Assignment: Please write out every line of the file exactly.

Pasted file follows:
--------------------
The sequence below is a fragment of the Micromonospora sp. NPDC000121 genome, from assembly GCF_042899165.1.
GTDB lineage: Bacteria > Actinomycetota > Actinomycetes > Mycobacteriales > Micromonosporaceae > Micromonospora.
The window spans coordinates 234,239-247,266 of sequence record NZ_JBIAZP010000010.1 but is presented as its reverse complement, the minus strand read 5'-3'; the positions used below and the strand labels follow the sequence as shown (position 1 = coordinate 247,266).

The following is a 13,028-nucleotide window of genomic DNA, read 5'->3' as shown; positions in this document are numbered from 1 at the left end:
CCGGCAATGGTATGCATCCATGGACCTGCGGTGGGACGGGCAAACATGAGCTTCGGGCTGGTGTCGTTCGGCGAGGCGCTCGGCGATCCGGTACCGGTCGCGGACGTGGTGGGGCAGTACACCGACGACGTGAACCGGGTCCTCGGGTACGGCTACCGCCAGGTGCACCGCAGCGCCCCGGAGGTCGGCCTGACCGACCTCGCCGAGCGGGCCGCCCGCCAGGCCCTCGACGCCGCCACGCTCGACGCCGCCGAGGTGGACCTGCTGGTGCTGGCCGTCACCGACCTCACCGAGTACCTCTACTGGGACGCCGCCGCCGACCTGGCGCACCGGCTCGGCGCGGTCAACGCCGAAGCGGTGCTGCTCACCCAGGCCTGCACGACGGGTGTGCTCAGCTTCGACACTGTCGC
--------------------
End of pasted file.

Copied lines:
The sequence below is a fragment of the Micromonospora sp. NPDC000121 genome, from assembly GCF_042899165.1.
GTDB lineage: Bacteria > Actinomycetota > Actinomycetes > Mycobacteriales > Micromonosporaceae > Micromonospora.
The window spans coordinates 234,239-247,266 of sequence record NZ_JBIAZP010000010.1 but is presented as its reverse complement, the minus strand read 5'-3'; the positions used below and the strand labels follow the sequence as shown (position 1 = coordinate 247,266).

The following is a 13,028-nucleotide window of genomic DNA, read 5'->3' as shown; positions in this document are numbered from 1 at the left end:
CCGGCAATGGTATGCATCCATGGACCTGCGGTGGGACGGGCAAACATGAGCTTCGGGCTGGTGTCGTTCGGCGAGGCGCTCGGCGATCCGGTACCGGTCGCGGACGTGGTGGGGCAGTACACCGACGACGTGAACCGGGTCCTCGGGTACGGCTACCGCCAGGTGCACCGCAGCGCCCCGGAGGTCGGCCTGACCGACCTCGCCGAGCGGGCCGCCCGCCAGGCCCTCGACGCCGCCACGCTCGACGCCGCCGAGGTGGACCTGCTGGTGCTGGCCGTCACCGACCTCACCGAGTACCTCTACTGGGACGCCGCCGCCGACCTGGCGCACCGGCTCGGCGCGGTCAACGCCGAAGCGGTGCTGCTCACCCAGGCCTGCACGACGGGTGTGCTCAGCTTCGACACTGTCGC